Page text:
Up Your Income
If you really want to get smart with money, the best idea going is to find a secondary source of income. If you supplement the salary from your main area of work with some extra income, it becomes much easier to build up a financial cushion, start getting serious about your savings or snowball any debt you have gotten into, especially if essential costs are eating up most of your first income. Everybody has a different skill set, so have a think about what you can do that you can turn into a side hustle, or second income stream. Even if it’s not hugely well-paid, having that extra cash flow into your finances can be an absolute lifeline in terms of helping you pay off debt. Could you teach lessons in something, or take on some handy work? Become a virtual assistant or help someone out with the housework? Sites like TaskRabbit let you advertise locally for casual work. Have the payment for this deposited in a separate account and use it to get you closer to your financial goals. Being so busy with work also means you won’t be tempted to go out spending money, so it can be a win-win situation.
Rein In Your Spending
One thing most of us are guilty of is having huge amounts of surplus consumer objects. We buy things for many reasons and very rarely is it because we are genuinely in need of them. There is a huge pressure on us to think we need to own the latest gadgets, fashions and other items, but the percentage of what we actually use versus what we own is usually rather low. Tactics like sales encourage us to buy items thinking we’re getting a bargain, only to never use the that thing. But you can train yourself to avoid impulse purchases. One good remedy is to create a wishlist. Whenever you are tempted to buy something, add it onto the list. The next month, review the list. You’ll be surprised at what you no longer feel the need to purchase when you’ve given yourself a chance to cool off.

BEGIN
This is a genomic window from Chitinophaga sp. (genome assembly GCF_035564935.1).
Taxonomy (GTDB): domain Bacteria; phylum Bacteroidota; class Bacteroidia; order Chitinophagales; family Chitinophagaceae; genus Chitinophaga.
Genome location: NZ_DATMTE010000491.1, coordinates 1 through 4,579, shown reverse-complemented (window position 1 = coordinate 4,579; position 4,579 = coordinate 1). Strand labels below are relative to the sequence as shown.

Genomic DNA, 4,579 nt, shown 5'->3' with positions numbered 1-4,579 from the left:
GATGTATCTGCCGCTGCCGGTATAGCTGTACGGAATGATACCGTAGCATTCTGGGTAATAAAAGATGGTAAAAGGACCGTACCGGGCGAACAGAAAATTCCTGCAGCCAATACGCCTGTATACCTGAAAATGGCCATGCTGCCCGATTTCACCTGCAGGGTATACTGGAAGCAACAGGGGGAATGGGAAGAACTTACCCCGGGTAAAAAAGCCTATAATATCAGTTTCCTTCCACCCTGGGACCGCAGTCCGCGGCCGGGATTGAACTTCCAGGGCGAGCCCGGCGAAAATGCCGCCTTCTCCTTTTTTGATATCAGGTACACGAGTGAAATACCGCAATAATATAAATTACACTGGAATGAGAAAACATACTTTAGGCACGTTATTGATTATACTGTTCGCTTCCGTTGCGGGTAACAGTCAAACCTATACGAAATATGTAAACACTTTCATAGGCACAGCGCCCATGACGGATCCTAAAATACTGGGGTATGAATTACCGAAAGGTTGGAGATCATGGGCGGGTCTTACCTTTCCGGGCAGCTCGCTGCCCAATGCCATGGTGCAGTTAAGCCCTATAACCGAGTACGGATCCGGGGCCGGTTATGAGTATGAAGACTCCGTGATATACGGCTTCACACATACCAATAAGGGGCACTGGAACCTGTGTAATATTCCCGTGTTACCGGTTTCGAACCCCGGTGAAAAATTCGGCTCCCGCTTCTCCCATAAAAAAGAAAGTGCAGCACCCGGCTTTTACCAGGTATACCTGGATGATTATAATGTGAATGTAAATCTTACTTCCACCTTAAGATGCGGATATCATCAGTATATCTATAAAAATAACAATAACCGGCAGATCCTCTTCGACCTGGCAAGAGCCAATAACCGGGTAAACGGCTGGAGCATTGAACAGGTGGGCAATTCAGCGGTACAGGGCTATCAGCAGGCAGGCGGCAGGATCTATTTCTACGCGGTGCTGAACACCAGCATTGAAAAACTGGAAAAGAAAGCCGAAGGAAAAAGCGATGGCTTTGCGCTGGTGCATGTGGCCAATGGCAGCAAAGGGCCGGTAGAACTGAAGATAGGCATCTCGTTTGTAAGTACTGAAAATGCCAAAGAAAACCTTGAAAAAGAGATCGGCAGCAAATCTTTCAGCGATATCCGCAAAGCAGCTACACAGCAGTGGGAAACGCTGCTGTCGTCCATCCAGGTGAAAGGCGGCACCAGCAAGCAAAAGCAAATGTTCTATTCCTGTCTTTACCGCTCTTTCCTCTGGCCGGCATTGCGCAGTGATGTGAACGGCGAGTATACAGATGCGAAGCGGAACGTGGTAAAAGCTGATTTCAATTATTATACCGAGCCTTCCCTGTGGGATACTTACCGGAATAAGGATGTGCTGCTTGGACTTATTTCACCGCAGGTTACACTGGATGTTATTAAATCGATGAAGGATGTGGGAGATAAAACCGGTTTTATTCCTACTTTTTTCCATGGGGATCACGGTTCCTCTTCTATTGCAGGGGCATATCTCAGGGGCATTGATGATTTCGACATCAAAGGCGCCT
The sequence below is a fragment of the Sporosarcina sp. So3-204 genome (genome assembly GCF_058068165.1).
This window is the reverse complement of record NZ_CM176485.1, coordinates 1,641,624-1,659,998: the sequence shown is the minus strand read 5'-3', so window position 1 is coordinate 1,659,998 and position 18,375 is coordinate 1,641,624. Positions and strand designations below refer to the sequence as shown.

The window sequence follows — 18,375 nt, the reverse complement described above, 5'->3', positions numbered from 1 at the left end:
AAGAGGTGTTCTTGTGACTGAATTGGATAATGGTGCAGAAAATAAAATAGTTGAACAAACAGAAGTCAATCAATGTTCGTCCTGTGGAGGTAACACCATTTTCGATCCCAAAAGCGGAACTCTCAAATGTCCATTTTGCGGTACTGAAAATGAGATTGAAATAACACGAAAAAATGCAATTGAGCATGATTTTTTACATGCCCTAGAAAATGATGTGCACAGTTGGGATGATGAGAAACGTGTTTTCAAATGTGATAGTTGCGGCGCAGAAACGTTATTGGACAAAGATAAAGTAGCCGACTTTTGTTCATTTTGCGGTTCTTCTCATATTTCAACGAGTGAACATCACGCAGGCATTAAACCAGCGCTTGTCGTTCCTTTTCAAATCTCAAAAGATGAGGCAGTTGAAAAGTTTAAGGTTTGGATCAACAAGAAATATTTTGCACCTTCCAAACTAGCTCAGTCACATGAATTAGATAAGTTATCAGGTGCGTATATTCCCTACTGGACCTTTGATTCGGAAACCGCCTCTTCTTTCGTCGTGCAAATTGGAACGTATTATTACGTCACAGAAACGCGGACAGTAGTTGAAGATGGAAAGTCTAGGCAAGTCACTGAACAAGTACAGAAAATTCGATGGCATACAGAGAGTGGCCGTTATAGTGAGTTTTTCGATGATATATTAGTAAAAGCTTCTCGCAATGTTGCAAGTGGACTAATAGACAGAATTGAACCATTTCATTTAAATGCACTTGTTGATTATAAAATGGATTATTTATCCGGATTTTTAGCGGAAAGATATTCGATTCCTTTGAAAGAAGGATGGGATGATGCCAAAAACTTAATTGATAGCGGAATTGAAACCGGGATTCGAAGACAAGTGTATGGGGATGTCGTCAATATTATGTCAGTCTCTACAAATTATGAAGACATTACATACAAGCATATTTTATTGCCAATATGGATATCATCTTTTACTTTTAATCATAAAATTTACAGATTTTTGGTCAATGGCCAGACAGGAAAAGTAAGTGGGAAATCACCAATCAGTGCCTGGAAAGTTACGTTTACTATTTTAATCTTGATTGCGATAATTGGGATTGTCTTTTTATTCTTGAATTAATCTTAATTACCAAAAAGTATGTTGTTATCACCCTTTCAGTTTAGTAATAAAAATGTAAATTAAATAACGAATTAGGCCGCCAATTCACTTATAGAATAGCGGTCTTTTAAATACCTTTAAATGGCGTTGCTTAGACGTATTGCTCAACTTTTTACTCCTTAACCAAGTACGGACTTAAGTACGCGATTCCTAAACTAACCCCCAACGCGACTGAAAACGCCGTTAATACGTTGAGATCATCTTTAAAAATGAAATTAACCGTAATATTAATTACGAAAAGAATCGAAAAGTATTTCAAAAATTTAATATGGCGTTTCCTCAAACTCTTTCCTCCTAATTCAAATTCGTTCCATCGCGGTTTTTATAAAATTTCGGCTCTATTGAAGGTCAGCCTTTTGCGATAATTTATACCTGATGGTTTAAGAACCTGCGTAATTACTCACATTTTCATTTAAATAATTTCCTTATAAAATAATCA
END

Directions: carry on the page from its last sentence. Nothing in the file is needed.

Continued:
Establish Some Savings Techniques
If you’re really serious about making over your money, then you need to look at where you can also save on your outgoings. Make sure you always shop around for and compare utilities and insurance. Companies rely on us not being proactive enough to seek out the best deals, and they can raise the annual premiums quite significantly from year to year, as most people do not bother to check or to move companies to get a better rate. With your food shop, decide whether you really need to buy premium brands. Most store brands are made the same and even in the same factories, so in a lot of cases you may literally be paying for the packaging. Certainly with your basic staples – pasta, flour, lentils, it’s worth trying to lower the cost. Also do an audit of all your monthly direct debits – often we have old subscriptions that we aren’t using or don’t really need that can go.
Use Savings To Pay Off Debt
This may sound counter intuitive, but if you have both savings and debts, it will save you money to pay off the debts using the savings. This can feel quite counter intuitive, but the rate of interest your savings generate will be significantly lower than the cost of your debt, especially on a credit card or unsecured loan. Whereas the interest rates on a debt can amount to thousands every year, you’ll be lucky to get a few hundred back on your savings with current interest rates, so looking at the bigger picture, it makes much more sense to use any savings you have to pay off your debt.